Today marks the 45th anniversary of the day Apollo 8 astronauts Frank Borman, James Lovell and William Anders became the first humans to travel to and orbit the moon — and the first to view and capture images of our precious planet rising over the moon’s surface in the distance of space.
NASA has created the video below to commemorate the event. Watch it all the way through to hear original recordings of how the men reacted to this astonishing vision and cooperated to capture the photographs.
NBC Nightly News with Brian Williams has also done a special report on the Apollo 8 mission containing footage shot inside the capsule as the men scrambled to photograph Earthrise before it passed from view and containing a recording of the greeting the astronauts delivered from space to everyone back on Earth later that evening, on Christmas Eve night. To view this special report click here or click the image below.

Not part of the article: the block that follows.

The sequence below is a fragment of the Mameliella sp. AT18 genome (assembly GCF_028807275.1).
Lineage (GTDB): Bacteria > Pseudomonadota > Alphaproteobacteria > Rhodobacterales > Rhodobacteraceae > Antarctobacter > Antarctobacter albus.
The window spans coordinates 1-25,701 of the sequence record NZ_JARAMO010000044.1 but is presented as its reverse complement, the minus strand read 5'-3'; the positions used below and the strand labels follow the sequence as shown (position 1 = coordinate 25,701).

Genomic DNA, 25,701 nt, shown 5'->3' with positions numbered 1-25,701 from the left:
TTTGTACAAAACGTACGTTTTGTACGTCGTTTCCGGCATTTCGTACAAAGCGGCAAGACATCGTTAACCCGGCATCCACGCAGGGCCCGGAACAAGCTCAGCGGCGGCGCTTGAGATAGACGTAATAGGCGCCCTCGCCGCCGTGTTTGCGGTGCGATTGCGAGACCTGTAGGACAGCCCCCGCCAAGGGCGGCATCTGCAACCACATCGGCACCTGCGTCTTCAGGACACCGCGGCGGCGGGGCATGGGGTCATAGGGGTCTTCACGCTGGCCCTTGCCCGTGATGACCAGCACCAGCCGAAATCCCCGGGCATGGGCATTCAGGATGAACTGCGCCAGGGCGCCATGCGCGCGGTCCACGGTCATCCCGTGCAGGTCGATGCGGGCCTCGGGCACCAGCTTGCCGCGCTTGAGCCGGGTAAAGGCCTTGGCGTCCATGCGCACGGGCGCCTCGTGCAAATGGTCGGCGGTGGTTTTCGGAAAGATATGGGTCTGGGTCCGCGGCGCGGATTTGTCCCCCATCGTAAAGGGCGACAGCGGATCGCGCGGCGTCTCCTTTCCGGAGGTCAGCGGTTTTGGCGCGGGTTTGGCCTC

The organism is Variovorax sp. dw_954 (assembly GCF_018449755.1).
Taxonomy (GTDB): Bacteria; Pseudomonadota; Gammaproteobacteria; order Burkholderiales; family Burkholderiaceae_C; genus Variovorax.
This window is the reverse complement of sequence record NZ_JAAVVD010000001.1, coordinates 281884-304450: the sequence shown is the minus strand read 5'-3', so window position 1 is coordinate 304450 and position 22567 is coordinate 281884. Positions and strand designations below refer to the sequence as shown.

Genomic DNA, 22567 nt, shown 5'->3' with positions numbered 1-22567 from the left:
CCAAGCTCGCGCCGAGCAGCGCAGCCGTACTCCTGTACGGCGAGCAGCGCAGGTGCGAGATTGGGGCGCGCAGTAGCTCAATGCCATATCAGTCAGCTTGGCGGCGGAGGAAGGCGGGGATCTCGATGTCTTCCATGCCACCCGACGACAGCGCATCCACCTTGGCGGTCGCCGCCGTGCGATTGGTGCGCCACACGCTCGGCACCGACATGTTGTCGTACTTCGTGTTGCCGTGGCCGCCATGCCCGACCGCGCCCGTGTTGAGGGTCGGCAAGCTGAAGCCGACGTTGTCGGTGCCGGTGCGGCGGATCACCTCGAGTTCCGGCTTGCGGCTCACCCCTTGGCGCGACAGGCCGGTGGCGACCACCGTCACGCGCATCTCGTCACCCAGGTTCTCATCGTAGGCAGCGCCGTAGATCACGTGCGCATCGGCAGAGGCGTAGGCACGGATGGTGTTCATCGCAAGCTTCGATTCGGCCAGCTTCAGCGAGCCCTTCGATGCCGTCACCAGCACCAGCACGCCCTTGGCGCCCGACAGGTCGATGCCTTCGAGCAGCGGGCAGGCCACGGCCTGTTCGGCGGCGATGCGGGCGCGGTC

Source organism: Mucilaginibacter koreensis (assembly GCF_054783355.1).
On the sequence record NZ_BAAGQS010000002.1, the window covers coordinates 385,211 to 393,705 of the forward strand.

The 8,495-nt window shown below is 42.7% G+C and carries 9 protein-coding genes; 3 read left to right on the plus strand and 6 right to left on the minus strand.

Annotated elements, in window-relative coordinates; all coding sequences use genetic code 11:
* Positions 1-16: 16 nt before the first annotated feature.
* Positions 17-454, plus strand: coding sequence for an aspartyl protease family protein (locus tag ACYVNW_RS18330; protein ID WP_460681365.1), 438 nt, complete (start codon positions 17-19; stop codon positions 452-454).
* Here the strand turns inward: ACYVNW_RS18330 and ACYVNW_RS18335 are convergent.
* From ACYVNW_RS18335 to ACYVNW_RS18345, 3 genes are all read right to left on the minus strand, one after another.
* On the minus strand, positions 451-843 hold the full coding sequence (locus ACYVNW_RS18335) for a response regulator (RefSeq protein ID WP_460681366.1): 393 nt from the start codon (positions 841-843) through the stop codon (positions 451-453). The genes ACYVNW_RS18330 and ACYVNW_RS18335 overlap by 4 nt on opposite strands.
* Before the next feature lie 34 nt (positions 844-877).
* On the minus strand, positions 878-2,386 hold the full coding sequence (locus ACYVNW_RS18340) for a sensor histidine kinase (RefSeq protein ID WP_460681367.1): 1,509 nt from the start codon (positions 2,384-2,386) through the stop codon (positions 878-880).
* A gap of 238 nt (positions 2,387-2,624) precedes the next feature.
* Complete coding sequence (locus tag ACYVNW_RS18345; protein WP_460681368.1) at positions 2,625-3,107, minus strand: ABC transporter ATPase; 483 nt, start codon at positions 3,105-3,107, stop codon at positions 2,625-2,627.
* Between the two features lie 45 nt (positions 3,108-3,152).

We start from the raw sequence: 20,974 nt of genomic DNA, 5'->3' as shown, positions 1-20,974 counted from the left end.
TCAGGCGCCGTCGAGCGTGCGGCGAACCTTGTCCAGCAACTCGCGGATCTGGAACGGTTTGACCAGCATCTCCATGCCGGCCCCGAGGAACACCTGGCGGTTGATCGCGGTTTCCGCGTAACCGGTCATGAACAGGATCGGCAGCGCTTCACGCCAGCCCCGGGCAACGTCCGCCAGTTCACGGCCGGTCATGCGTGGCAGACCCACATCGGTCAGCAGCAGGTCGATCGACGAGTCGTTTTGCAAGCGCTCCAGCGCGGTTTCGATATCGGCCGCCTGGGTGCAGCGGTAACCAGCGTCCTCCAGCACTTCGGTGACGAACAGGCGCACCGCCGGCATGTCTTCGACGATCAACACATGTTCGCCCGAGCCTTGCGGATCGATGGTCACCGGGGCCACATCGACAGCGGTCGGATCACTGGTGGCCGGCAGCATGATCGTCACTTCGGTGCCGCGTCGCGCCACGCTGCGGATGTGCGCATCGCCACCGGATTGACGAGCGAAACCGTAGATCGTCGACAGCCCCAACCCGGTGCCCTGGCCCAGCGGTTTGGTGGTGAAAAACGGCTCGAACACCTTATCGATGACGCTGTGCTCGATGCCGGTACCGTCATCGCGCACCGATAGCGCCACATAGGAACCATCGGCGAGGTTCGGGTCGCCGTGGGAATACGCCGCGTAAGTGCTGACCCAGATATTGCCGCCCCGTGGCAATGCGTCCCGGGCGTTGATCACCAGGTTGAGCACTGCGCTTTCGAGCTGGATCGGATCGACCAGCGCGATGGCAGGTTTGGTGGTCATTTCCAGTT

And how cool that we in New York and people on other parts of the planet can look up tonight and tomorrow night and watch the International Space Station pass overhead — and that all humans everywhere can track when to look up and see it at Spot The Station.
Finally, thank you to Shellie Bailkin for forwarding this verse from Timothy Steele’s poem “Toward the Winter Solstice,” selected by the Rev. Galen Guengerich of Unitarian Church of All Souls in New York City as the Daily Meditation for Sunday, December 22:
Some wonder if the star of Bethlehem
Occurred when Jupiter and Saturn crossed;
It’s comforting to look up from this roof
And feel that, while all changes, nothing’s lost,
To recollect that in antiquity
The winter solstice fell in Capricorn
And that, in the Orion Nebula,
From swirling gas, new stars are being born.